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'Chutta Nahin Hai?': Prashant Bhushan's Re 1 Fine Hailed as 'Moral Victory', Memes Flood Twitter

A smiling Prashant Bhushan was seen holding up a Re 1 coin minutes after the Supreme Court verdict | Image credit: News18

A smiling Prashant Bhushan was seen holding up a Re 1 coin minutes after the Supreme Court verdict | Image credit: News18

An Arun Mishra-led Supreme Court bench sentenced lawyer-activist Prashant Bhushan to pay a Re 1 fine or facing three years of debarment from practice and three months of imprisonment.

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Buzz Staff

In a bizarre turn to one of the most-watched cases in the Supreme Court in 2020, the Justice Arun Mishra-headed bench has asked advocate and activist Prashant Bhushan to pay a fine of Re 1 in the contempt case.

The top court fined Bhushan after finding him guilty in a case of contempt for two tweets regarding Justice SS Bobde and the Supreme Court. Bhushan has been asked to pay the fine by September 15 failing which he could face a jail term for three months besides a debarment from practice for a period of three years.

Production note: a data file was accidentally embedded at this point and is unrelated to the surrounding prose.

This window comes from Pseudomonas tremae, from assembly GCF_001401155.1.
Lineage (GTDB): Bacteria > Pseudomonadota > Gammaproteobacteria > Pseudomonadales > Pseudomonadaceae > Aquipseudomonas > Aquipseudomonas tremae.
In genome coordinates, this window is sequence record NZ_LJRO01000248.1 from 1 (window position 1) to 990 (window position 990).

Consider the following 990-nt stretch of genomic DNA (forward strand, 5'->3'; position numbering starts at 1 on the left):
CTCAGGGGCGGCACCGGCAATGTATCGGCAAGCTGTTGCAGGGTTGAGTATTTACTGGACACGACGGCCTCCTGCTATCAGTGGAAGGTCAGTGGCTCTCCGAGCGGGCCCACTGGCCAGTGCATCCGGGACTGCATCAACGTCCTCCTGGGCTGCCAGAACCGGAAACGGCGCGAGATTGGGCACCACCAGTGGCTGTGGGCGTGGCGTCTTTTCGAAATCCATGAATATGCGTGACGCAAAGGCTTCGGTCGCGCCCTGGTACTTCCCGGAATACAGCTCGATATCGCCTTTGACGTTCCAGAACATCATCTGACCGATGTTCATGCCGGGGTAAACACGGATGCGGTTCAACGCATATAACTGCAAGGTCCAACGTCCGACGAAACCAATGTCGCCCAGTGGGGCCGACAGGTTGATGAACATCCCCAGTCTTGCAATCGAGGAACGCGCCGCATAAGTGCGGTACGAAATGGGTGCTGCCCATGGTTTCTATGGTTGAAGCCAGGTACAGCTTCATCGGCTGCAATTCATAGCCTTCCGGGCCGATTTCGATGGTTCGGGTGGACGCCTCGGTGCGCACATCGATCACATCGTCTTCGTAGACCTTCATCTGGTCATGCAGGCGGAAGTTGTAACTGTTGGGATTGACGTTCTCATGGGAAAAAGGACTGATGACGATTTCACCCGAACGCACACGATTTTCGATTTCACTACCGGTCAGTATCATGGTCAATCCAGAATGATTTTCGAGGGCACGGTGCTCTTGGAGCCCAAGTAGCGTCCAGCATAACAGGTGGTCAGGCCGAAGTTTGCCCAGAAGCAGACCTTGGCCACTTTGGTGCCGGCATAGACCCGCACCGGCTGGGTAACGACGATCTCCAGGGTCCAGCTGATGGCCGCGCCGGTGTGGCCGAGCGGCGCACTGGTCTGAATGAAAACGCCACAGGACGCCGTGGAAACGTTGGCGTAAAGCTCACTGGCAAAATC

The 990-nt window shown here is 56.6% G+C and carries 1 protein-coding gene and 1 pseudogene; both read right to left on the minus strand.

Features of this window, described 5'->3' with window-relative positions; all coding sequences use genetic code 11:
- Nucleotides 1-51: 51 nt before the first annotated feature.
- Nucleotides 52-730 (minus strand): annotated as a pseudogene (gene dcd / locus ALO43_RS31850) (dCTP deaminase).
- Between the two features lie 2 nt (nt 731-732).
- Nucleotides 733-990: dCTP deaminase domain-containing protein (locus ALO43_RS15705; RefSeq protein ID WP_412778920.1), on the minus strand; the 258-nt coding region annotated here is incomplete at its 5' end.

The verdict and the "punishment" came as a surprise to many and social media was instantly filled with reactions. Photos of a smiling Bhushan holding up a one rupee coin along with senior advocate Rajeev Dhawan who defended him in Court.

According to journalists, the image was clicked "minutes after the Supreme Court verdict".

While some were taken aback by the SC order, others hoped that Bhushan should just pay the fine and get it over with. While many understood the symbolic value of the fine, risking three years of debarment from practice or three months in prison was seen as far more debilitating than paying the fine itself.

Yet others ridiculed the verdict with jokes.

Defenders of the apex court, however, called the verdict fair, stating that it proved that "no one was above the law", as proclaimed by advocate and Twitter user Gaurav Bhatia.

While the verdict brought cheer among the supporters of Bhushan who had been criticizing the court's contempt proceedings as an assault on free speech, some cautioned that Prashant may have owed this 'moral victory' to his privilege and that others in his place with lesser privilege and influence might not have fared the same.

The SC bench, also comprising Justices BR Gavai and Krishna Murari, said an order on sentencing was a must in the given circumstances.

The court agreed with Attorney General KK Venugopal's submissions that there does not need to be a stringent punishment or a jail term for Bhushan in view of his contribution as a lawyer.

The bench, in its order, took note that Bhushan chose not to apologise or express regret despite repeated opportunities.


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